The Case Against Cloud Computing, Part Three
In his continuing series dissecting the arguments against cloud computing, Bernard Golden tackles service-level agreements. Cloud SLA is not an oxymoron, he says.
Wed, February 04, 2009
CIO — In parts 1 and 2 of this series, I discussed two common objections to cloud computing: difficulty of application migration and heightened risk. In this posting, I want to address another common objection to cloud computing, the one that has to do with service-level agreements. I call it:
One of the most common concerns regarding cloud computing is the potential for downtime—time the system isn't available for use. This is a critical issue for line-of-business apps, since every minute of downtime is a minute that some important business function can't be performed. Key business apps include taking orders, interacting with customers, managing work processes, and so on. Certainly ERP systems would fall into this category, as would vertical applications for many industries; for example, computerized machining software for a manufacturing firm, or software monitoring sensors in industries like oil and gas, power plants, and so on.
Faced with the importance of application availability, many respond to the potential use of cloud-based applications with caution or even horror. This concern is further exacerbated by the fact that some cloud providers don't offer SLAs and some offer inadequate SLAs (in terms of guaranteed uptime.)
Underlying all of these expressed concerns is the suspicion that one cannot really trust cloud providers to keep systems up and running; one might almost call it a limbic apprehension at depending upon an outside organization for key business continuity. And, to be fair, cloud providers have suffered outages. Salesforce endured several in recent years, and Amazon also has had one or two not so long ago.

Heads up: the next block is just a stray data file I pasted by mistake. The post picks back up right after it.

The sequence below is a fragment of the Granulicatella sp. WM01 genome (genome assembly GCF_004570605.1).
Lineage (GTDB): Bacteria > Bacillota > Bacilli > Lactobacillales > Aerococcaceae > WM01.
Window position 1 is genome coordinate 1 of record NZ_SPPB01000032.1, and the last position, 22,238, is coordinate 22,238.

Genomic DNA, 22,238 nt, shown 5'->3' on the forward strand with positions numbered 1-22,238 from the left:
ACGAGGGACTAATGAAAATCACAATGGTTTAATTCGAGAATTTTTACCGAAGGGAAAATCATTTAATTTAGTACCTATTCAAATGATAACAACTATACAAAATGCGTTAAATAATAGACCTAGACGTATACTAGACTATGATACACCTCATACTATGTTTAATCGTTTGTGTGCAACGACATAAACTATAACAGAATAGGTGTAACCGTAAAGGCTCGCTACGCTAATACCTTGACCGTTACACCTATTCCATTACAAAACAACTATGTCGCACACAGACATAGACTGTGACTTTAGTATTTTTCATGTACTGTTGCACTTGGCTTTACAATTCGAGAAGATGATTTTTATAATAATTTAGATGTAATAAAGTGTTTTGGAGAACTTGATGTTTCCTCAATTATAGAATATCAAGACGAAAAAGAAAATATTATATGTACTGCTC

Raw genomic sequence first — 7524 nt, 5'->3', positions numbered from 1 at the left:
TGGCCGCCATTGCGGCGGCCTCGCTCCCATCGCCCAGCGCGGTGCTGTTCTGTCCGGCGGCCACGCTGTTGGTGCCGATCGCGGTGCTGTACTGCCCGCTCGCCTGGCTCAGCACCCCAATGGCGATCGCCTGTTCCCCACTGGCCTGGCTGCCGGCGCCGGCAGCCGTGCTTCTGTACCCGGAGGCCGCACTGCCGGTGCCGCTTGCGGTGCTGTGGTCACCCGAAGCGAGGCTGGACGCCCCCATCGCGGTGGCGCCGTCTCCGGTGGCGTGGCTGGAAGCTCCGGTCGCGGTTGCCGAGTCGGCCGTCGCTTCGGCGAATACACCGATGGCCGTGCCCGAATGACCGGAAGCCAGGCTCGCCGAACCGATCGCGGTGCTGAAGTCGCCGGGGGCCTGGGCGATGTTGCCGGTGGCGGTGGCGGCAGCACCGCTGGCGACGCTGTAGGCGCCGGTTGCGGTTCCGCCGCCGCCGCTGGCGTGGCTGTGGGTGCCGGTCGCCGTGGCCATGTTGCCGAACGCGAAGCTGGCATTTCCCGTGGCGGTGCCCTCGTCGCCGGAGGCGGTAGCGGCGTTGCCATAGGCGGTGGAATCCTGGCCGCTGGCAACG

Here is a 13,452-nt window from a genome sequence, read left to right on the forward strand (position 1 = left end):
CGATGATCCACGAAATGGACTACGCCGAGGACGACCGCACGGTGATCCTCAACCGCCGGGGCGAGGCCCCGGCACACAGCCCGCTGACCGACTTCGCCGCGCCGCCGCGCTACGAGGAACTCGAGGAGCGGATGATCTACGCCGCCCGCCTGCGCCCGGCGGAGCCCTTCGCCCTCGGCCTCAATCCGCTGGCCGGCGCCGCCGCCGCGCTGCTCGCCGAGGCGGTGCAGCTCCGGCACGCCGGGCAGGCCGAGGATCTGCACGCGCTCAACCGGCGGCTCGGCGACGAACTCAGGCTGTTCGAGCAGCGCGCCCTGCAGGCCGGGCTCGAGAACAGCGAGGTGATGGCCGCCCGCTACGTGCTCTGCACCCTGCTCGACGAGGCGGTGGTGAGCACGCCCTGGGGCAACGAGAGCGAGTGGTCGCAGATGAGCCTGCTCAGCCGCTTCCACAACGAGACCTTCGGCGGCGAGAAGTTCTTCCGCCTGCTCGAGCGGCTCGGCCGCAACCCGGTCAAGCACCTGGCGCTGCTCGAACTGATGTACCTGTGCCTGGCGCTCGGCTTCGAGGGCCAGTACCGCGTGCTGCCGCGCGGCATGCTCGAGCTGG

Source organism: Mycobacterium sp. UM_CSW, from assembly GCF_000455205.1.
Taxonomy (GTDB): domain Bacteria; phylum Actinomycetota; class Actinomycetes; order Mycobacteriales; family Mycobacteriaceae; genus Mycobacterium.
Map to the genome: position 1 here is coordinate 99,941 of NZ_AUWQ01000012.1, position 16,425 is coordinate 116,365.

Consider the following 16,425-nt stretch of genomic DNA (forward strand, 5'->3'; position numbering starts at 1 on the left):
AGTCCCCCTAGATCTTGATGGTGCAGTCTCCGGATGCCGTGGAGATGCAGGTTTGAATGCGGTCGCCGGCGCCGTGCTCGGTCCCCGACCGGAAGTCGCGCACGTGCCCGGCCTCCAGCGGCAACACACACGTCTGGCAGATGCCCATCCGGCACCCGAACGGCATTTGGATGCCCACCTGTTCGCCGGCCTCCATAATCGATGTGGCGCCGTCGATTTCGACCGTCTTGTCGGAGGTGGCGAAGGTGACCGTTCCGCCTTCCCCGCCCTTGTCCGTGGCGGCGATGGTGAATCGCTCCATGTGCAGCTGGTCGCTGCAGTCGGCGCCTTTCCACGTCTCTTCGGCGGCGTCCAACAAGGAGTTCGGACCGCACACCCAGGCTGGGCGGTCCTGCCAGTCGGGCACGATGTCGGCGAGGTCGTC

Put this way, it's understandable that organizations might describe the concern regarding this all-important meeting of critical business systems with cloud provider reliability as an SLA issue.
Is that the best way to comprehend the issue, or even to characterize it, though?
If one looks at the use of SLAs in other contexts, they are sometimes part of commitments within companies—when, say, the marketing department has IT implement a new system, IT guarantees a certain level of availability. More commonly, though, SLAs are part of outsource agreements, where a company selects an external provider like EDS to operate its IT systems.
And certainly, there's lots of attention on SLAs in that arena. A Google search on "outsource SLA" turns up pages of "best practices," institutes ready to assist in drafting contracts containing SLAs, advice articles on the key principles of SLAs—a panoply of assistance in creating air-tight SLA requirements. A Google search for "outsource SLA success," unfortunately turns up nary a link. So one might assume that an SLA doesn't necessarily assist in obtaining high quality uptime, but provides the basis for conflict negotiation when things don't go well—something like a pre-nuptial agreement.